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Vaccines cause autism: Fact or Fiction?

As a parent, you want what’s best for your child. That’s why when groups of parents around the country say vaccines may cause autism, you probably stopped to consider the possibility. Before getting into specifics, no, vaccines do not cause autism. Yes, children who eventually tested for autism did receive vaccines, but the two have no connection, in much the same way that someone who experiences a paper cut and then finds out they have cancer should not conclude that the paper cut caused their cancer.

If you have a child, you should take them in for vaccines. Here’s why:

CDC Conclusion

According to research by the Centers for Disease Control and Prevention, there is no link between vaccines and autism. Additionally, ingredients in the vaccines do not lead to autism either. On the flip side though, refusal to have your child vaccinated actually puts them and vulnerable members of the population in greater danger of contracting preventable diseases such as measles and pertussis (aka whooping cough).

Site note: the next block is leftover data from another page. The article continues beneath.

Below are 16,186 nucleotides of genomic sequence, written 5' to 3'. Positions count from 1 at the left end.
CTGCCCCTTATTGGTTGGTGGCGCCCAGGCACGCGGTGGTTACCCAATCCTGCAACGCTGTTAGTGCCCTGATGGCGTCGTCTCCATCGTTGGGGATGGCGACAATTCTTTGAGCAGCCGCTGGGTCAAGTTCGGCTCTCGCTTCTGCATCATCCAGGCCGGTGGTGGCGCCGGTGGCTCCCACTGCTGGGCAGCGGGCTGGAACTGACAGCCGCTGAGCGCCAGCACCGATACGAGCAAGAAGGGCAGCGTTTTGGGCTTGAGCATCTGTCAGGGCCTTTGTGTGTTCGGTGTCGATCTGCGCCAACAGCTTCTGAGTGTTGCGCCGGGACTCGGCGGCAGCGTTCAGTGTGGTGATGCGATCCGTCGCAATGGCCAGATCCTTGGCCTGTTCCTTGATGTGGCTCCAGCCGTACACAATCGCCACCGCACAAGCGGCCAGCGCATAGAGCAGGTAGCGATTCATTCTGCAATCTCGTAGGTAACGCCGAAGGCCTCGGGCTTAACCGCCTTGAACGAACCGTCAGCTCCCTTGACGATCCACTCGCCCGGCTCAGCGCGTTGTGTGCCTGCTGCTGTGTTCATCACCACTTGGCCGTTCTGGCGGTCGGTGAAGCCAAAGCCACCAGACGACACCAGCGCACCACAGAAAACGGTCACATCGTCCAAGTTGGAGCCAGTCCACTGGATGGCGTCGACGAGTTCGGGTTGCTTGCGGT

Additional Studies Backing Vaccines

There have been nine major studies on the connection between vaccines and autism since 2003. These different studies have focused on:

  • Brain function
  • Exposure in the womb and in infancy
  • Long-term results of thimerosal (main ingredient in many vaccines) exposure
  • Thimerosal in the US, Denmark and the UK
  • Thimerosal in flu shots
  • Connection between neurodevelopment disorders and thimerosal
  • Effects of removing thimerosal
  • Outcome comparisons with and without thimerosal
  • Overall health outcomes with thimerosal

In all studies, there were no connections between thimerosal and autism. If you suspect your child has autism, please speak to your pediatrician and reach out for support.

Posted in Blog on October 21st, 2016